The first question is about the potential for conflicts of interest. Shouldn’t the government have more tools in place to ensure that conflicts of interests are revealed? Laws are never enough but legislation with simple and clear implementation mechanisms, and appropriate sanctions and penalties, should be a priority, especially in Brazil.
Second, what requirements were made, enforced, and applied at the low tax jurisdictions named in the Pandora Papers? Another focused investigation is needed.
Third, did the organizations named in the Pandora Papers conduct any kind of due diligence of its members, especially governmental officials and their immediate family members, including spouses and children? In other words, did these organizations address the various conflicts of interest? And if so, how? More information about the due diligence process would be helpful in better understanding how so many political figures could be able to get away with immoral or even illegal activity for so long, and the institutional mechanisms they used to do so.
The fourth question, in connection with the previous one, is about the celebrated acronym KYC or “Know Your Customer” that financial services and other industries have used for decades to prevent money-laundering. KYC became particularly important after the Sept. 11 attacks, where counterterrorism and illicit financing caught the world’s attention. The revelations of the Pandora Papers, however, raises the question: Was the policy just for show and an attempt to hide ownership of shell and other questionable companies by prominent individuals? After all, the financial sector claimed to “know” the customer.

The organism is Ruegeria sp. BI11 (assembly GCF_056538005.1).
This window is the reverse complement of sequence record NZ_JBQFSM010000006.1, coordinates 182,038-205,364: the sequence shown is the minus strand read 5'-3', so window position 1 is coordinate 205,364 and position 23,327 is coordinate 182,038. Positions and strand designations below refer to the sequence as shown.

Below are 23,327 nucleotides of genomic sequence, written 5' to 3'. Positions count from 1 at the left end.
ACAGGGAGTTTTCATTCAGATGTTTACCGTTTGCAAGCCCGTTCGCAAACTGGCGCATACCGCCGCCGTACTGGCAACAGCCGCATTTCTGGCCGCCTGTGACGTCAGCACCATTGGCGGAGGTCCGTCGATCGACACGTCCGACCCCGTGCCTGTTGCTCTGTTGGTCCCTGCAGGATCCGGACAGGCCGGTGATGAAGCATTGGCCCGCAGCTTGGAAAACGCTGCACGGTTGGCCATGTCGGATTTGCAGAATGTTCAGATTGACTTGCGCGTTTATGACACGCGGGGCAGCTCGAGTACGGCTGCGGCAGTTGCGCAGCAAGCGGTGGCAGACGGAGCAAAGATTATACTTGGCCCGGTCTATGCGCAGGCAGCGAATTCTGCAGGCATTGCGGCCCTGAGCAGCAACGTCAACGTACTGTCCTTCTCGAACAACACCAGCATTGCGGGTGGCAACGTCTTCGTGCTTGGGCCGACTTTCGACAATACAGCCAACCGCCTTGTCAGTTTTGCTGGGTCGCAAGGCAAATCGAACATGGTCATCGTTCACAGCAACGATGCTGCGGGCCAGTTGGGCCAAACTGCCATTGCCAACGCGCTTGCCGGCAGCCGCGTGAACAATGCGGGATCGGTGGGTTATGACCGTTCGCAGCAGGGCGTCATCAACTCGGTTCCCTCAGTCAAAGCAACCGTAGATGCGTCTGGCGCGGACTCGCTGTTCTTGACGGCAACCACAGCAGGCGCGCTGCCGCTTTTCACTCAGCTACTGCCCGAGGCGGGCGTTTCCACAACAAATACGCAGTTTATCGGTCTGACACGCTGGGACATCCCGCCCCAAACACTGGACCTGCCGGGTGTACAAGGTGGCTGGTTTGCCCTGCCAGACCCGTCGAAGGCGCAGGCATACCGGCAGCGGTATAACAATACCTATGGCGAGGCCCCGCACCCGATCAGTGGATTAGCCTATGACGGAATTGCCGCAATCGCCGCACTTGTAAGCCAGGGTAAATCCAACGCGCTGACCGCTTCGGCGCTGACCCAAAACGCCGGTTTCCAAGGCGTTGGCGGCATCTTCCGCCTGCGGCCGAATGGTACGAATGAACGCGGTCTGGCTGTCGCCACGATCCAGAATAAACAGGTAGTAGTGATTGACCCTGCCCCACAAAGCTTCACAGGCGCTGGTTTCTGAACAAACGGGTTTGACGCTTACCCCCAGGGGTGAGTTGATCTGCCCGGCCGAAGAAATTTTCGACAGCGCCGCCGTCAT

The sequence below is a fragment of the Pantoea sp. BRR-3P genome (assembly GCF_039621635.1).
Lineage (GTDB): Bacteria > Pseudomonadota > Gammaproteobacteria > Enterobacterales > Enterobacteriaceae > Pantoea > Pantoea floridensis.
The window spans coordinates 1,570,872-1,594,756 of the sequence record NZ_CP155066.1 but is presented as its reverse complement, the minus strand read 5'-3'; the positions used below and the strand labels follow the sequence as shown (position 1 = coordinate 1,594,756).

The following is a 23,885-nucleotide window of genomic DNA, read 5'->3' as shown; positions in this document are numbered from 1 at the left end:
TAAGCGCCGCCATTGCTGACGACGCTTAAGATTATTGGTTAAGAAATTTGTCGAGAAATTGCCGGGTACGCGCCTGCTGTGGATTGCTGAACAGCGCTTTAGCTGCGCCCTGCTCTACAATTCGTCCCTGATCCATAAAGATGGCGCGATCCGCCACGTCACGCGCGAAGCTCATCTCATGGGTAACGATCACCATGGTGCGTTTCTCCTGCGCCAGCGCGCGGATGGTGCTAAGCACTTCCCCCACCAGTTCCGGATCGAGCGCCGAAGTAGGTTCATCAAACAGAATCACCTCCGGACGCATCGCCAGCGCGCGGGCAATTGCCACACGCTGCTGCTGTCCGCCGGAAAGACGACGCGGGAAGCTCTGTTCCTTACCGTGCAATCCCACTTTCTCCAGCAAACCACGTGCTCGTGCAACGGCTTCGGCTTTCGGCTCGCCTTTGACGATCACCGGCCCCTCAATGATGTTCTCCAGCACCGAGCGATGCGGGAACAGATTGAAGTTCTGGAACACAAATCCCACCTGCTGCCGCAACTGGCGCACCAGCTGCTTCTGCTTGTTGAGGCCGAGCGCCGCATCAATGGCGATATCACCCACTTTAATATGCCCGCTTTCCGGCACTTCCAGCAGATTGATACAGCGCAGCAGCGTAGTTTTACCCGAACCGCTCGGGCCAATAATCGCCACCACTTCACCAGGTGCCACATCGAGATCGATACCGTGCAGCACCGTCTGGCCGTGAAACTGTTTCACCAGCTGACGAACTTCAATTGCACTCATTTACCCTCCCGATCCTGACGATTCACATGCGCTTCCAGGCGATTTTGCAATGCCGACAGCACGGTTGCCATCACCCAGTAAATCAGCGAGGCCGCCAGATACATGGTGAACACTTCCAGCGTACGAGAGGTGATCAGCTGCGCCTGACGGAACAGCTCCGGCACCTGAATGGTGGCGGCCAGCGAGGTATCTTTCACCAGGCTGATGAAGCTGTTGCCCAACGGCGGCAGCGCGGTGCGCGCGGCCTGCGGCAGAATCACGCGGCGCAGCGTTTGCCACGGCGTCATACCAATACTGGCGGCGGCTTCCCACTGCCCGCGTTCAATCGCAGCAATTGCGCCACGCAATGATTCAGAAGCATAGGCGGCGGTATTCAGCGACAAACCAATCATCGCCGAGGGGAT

In other words, there could be still more corruption to unearth.
Ligia Maura Costa is the Director of FGVethics research center, full professor at Getulio Vargas Foundation Business School São Paulo (FGV EAESP), and a lawyer in Brazil.
Roberto di Cillo is a Senior Research Fellow at FGVethics, a lawyer, and a member of the Union Internationale des Avocats in Brazil.